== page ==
Our suspicions were real: Many men truly don’t understand what constitutes as consent.
Sexual interest isn’t consent
A study from Binghamton University and Rush University found that a majority of men confuse sexual interest with consent. The faculty-led study surveyed 145 straight male students at a large, Southeastern university. The researchers had the male students examine various hypothetical sexual situations.
“In response, most of the men confused sexual interest from a female partner with consent,” reports Teen Vogue. “The researchers found [that,] basically, if their partner didn’t say no, the men in the study seemed to think that meant yes.”
“We found that the way in which the woman communicated her sexual intentions, that is verbal refusal versus passive responding, had the largest effect of men’s perceptions,” adds Richard Mattson, associate professor of psychology at Binghamton University.
Confusion and consent
The public tends to think sex is unidimensional—”that there is just one attitude that is either for or against a sex act,” explains Nicole Prause, Ph.D. and founder of Liberos LLC.
“Science is quite clear that sex is at least two-dimensional and continuous,” says Prause.
Think of the two dimensions as facilitating and inhibitory. If both dimensions are high, a person may think: “I want to have sex with this gorgeous person, but I’m scared they are a player”. Or inhibitory might be high and facilitating average.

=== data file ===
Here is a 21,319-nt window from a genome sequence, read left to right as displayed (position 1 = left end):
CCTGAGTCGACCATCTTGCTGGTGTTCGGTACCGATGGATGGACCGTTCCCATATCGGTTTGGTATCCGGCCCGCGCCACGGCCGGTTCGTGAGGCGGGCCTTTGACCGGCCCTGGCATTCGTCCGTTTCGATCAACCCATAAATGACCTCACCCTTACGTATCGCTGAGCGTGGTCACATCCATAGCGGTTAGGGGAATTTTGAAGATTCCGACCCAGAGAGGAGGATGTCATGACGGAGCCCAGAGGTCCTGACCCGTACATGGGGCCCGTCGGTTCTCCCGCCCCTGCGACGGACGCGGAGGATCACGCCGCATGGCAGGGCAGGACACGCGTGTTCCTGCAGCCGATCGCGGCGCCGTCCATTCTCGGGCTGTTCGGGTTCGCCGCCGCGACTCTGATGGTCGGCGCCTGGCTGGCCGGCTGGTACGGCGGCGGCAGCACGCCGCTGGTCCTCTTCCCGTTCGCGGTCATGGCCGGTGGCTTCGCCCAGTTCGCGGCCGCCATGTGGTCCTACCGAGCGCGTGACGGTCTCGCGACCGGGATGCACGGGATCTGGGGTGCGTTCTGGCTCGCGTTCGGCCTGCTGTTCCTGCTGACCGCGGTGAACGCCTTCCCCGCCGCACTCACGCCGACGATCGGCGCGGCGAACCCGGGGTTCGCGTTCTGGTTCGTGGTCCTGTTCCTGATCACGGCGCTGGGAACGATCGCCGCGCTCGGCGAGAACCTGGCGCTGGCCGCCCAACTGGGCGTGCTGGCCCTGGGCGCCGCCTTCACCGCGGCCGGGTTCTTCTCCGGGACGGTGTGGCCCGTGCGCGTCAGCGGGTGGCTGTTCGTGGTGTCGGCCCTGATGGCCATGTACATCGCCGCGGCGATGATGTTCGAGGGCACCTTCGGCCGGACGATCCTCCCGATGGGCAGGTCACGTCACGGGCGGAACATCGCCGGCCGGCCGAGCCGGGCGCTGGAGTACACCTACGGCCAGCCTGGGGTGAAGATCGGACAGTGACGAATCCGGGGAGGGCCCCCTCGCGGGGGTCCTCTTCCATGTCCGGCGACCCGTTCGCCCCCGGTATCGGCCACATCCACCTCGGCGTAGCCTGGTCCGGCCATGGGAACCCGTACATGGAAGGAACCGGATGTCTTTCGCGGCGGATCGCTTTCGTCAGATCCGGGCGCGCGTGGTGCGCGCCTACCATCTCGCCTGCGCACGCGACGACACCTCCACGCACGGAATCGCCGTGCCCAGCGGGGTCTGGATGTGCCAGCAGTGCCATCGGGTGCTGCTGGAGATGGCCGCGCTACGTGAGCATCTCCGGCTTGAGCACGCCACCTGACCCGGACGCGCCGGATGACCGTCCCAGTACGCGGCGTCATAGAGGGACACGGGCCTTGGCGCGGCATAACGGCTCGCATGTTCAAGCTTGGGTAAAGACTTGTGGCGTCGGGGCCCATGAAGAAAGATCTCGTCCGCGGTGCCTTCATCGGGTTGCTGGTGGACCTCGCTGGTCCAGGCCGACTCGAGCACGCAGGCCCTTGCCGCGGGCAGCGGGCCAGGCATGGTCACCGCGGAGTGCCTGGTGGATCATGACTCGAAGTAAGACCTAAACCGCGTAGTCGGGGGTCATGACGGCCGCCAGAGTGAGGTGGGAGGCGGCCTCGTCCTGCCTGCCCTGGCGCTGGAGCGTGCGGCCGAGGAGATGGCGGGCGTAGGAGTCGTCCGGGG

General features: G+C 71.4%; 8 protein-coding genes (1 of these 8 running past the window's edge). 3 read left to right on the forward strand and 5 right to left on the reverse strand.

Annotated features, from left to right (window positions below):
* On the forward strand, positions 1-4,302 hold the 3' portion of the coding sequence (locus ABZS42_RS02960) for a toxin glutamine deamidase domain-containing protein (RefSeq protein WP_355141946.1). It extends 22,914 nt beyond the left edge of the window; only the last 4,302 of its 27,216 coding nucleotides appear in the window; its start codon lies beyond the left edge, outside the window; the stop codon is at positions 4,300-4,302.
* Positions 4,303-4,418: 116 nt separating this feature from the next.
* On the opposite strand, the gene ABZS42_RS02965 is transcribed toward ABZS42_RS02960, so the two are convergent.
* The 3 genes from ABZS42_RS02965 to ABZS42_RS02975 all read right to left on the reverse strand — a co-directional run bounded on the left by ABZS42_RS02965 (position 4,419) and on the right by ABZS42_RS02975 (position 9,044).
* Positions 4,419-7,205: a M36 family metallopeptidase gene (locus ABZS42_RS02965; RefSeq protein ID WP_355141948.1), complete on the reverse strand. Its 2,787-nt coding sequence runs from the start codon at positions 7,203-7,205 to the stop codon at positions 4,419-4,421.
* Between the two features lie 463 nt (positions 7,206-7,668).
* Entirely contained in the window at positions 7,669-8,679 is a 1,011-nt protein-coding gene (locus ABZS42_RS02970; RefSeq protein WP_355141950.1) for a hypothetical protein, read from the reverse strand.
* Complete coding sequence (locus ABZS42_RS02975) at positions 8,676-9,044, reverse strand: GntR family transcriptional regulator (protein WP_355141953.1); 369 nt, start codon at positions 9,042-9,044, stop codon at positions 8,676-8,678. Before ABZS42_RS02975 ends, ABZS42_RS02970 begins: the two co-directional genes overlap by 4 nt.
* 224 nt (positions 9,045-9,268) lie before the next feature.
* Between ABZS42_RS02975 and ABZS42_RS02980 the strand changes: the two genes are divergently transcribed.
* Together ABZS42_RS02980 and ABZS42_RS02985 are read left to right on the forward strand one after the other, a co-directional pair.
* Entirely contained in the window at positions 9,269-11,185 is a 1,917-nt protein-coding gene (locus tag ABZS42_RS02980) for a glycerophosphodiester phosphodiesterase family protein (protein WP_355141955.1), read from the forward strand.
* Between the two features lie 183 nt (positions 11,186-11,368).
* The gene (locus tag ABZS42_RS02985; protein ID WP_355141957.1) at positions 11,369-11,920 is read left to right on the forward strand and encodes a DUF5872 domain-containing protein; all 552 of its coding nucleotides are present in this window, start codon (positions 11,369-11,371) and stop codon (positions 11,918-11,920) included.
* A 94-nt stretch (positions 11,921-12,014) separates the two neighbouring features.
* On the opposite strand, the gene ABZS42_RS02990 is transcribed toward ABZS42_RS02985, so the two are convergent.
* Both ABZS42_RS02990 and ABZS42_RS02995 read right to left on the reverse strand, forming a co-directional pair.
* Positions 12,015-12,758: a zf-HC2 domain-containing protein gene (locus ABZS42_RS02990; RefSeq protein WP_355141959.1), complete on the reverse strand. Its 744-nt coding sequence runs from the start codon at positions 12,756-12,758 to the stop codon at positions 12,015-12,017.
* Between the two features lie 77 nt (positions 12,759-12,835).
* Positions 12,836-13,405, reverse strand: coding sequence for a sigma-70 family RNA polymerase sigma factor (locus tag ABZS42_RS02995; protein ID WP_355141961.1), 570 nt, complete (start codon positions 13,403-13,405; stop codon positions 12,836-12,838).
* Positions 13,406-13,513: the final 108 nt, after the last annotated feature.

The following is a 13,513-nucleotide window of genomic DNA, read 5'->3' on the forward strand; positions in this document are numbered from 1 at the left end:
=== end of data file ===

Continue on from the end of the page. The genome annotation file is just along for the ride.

The tricky reality of consent
So, how can we better educate people about consent? Increase empathy… and education.
“Many adults still do not realize that women are [typically] at a greater risk for getting sexual infections even when condoms are used,” says Prause.
Prause adds that women also are typically at a greater risks of assault, pregnancy, and social risk. These concerns typically “live” in the inhibitory dimension. She adds that “mostly” men are “likely only considering the facilitating dimension”, getting a woman aroused enough to say yes, says Prause.
So, learning about these dimensions and understanding each dimension’s complications can breed safer sexual relationships.
Kryss Shane, owner of This Is Kryss, adds that teaching consent begins with teaching boundaries and educating people about their bodies. “Next, conversations [should concern] how to let someone know you are interested and how to hear someone who [says] they are not interested.”
From there, discussions should concern helping people when they are in trouble. Also: education concerning group-think and what to do when that “think” becomes dangerous.
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